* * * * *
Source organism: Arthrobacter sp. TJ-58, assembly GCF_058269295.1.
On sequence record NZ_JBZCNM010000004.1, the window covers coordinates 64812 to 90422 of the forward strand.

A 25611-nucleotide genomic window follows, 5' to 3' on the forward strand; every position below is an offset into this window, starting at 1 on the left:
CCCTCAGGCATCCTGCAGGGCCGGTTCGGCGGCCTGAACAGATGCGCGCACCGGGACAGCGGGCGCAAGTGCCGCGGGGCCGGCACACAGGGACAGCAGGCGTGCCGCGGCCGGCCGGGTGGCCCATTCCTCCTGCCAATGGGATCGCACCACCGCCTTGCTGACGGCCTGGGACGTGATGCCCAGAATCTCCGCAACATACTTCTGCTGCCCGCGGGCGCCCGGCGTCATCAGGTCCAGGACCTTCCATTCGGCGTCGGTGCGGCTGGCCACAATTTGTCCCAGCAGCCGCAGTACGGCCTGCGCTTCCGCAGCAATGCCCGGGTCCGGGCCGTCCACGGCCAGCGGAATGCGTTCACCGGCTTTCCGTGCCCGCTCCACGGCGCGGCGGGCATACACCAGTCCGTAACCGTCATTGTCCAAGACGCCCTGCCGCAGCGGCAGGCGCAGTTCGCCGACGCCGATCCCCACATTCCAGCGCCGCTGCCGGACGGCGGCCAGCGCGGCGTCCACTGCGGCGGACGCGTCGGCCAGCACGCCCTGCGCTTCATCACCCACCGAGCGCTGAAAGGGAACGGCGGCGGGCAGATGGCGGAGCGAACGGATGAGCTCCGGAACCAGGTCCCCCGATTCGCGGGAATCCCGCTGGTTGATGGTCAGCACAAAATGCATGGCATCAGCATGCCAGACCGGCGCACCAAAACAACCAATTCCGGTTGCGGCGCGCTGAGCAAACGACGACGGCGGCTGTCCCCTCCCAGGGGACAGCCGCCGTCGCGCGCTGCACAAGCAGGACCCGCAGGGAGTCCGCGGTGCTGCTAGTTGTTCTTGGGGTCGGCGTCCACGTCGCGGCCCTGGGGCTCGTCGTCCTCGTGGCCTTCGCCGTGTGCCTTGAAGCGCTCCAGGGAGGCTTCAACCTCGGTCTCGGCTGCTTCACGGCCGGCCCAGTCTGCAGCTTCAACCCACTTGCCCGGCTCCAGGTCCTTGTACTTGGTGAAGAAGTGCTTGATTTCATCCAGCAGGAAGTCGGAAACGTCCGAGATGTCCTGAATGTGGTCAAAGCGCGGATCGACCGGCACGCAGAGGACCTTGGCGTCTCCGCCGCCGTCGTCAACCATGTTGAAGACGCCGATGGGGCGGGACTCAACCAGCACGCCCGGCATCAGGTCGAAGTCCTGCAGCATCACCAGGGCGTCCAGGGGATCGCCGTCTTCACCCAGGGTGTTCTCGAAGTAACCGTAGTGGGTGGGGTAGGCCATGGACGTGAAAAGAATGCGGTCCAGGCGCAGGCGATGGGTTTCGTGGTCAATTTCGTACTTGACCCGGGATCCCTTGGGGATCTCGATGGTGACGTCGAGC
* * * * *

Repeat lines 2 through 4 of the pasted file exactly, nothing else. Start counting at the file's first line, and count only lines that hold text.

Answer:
On sequence record NZ_JBZCNM010000004.1, the window covers coordinates 64812 to 90422 of the forward strand.

A 25611-nucleotide genomic window follows, 5' to 3' on the forward strand; every position below is an offset into this window, starting at 1 on the left:
CCCTCAGGCATCCTGCAGGGCCGGTTCGGCGGCCTGAACAGATGCGCGCACCGGGACAGCGGGCGCAAGTGCCGCGGGGCCGGCACACAGGGACAGCAGGCGTGCCGCGGCCGGCCGGGTGGCCCATTCCTCCTGCCAATGGGATCGCACCACCGCCTTGCTGACGGCCTGGGACGTGATGCCCAGAATCTCCGCAACATACTTCTGCTGCCCGCGGGCGCCCGGCGTCATCAGGTCCAGGACCTTCCATTCGGCGTCGGTGCGGCTGGCCACAATTTGTCCCAGCAGCCGCAGTACGGCCTGCGCTTCCGCAGCAATGCCCGGGTCCGGGCCGTCCACGGCCAGCGGAATGCGTTCACCGGCTTTCCGTGCCCGCTCCACGGCGCGGCGGGCATACACCAGTCCGTAACCGTCATTGTCCAAGACGCCCTGCCGCAGCGGCAGGCGCAGTTCGCCGACGCCGATCCCCACATTCCAGCGCCGCTGCCGGACGGCGGCCAGCGCGGCGTCCACTGCGGCGGACGCGTCGGCCAGCACGCCCTGCGCTTCATCACCCACCGAGCGCTGAAAGGGAACGGCGGCGGGCAGATGGCGGAGCGAACGGATGAGCTCCGGAACCAGGTCCCCCGATTCGCGGGAATCCCGCTGGTTGATGGTCAGCACAAAATGCATGGCATCAGCATGCCAGACCGGCGCACCAAAACAACCAATTCCGGTTGCGGCGCGCTGAGCAAACGACGACGGCGGCTGTCCCCTCCCAGGGGACAGCCGCCGTCGCGCGCTGCACAAGCAGGACCCGCAGGGAGTCCGCGGTGCTGCTAGTTGTTCTTGGGGTCGGCGTCCACGTCGCGGCCCTGGGGCTCGTCGTCCTCGTGGCCTTCGCCGTGTGCCTTGAAGCGCTCCAGGGAGGCTTCAACCTCGGTCTCGGCTGCTTCACGGCCGGCCCAGTCTGCAGCTTCAACCCACTTGCCCGGCTCCAGGTCCTTGTACTTGGTGAAGAAGTGCTTGATTTCATCCAGCAGGAAGTCGGAAACGTCCGAGATGTCCTGAATGTGGTCAAAGCGCGGATCGACCGGCACGCAGAGGACCTTGGCGTCTCCGCCGCCGTCGTCAACCATGTTGAAGACGCCGATGGGGCGGGACTCAACCAGCACGCCCGGCATCAGGTCGAAGTCCTGCAGCATCACCAGGGCGTCCAGGGGATCGCCGTCTTCACCCAGGGTGTTCTCGAAGTAACCGTAGTGGGTGGGGTAGGCCATGGACGTGAAAAGAATGCGGTCCAGGCGCAGGCGATGGGTTTCGTGGTCAATTTCGTACTTGACCCGGGATCCCTTGGGGATCTCGATGGTGACGTCGAGC